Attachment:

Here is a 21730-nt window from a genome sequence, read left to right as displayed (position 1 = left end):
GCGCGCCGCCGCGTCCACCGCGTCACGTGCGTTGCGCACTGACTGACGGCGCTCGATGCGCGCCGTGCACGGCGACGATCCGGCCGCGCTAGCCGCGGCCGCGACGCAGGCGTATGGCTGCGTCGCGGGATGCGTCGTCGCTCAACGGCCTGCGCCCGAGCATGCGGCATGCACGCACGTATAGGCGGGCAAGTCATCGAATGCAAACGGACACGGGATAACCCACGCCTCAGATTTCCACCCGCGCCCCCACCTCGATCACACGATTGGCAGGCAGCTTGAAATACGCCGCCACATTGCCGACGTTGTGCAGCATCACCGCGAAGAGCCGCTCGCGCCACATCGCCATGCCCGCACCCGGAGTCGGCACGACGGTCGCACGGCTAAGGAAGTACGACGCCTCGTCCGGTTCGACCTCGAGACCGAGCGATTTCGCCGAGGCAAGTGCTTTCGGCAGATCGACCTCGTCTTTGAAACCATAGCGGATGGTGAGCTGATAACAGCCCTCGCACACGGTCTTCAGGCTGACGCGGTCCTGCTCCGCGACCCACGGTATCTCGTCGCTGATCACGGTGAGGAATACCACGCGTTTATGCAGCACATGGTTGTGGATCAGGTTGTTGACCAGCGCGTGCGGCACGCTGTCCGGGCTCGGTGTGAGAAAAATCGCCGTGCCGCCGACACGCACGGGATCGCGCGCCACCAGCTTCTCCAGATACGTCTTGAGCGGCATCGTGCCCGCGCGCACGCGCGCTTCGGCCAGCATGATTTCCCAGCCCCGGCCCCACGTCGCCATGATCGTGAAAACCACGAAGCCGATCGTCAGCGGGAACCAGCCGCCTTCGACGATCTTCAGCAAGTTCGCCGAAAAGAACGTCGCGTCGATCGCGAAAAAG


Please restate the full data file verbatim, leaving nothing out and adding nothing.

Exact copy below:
Here is a 21730-nt window from a genome sequence, read left to right as displayed (position 1 = left end):
GCGCGCCGCCGCGTCCACCGCGTCACGTGCGTTGCGCACTGACTGACGGCGCTCGATGCGCGCCGTGCACGGCGACGATCCGGCCGCGCTAGCCGCGGCCGCGACGCAGGCGTATGGCTGCGTCGCGGGATGCGTCGTCGCTCAACGGCCTGCGCCCGAGCATGCGGCATGCACGCACGTATAGGCGGGCAAGTCATCGAATGCAAACGGACACGGGATAACCCACGCCTCAGATTTCCACCCGCGCCCCCACCTCGATCACACGATTGGCAGGCAGCTTGAAATACGCCGCCACATTGCCGACGTTGTGCAGCATCACCGCGAAGAGCCGCTCGCGCCACATCGCCATGCCCGCACCCGGAGTCGGCACGACGGTCGCACGGCTAAGGAAGTACGACGCCTCGTCCGGTTCGACCTCGAGACCGAGCGATTTCGCCGAGGCAAGTGCTTTCGGCAGATCGACCTCGTCTTTGAAACCATAGCGGATGGTGAGCTGATAACAGCCCTCGCACACGGTCTTCAGGCTGACGCGGTCCTGCTCCGCGACCCACGGTATCTCGTCGCTGATCACGGTGAGGAATACCACGCGTTTATGCAGCACATGGTTGTGGATCAGGTTGTTGACCAGCGCGTGCGGCACGCTGTCCGGGCTCGGTGTGAGAAAAATCGCCGTGCCGCCGACACGCACGGGATCGCGCGCCACCAGCTTCTCCAGATACGTCTTGAGCGGCATCGTGCCCGCGCGCACGCGCGCTTCGGCCAGCATGATTTCCCAGCCCCGGCCCCACGTCGCCATGATCGTGAAAACCACGAAGCCGATCGTCAGCGGGAACCAGCCGCCTTCGACGATCTTCAGCAAGTTCGCCGAAAAGAACGTCGCGTCGATCGCGAAAAAG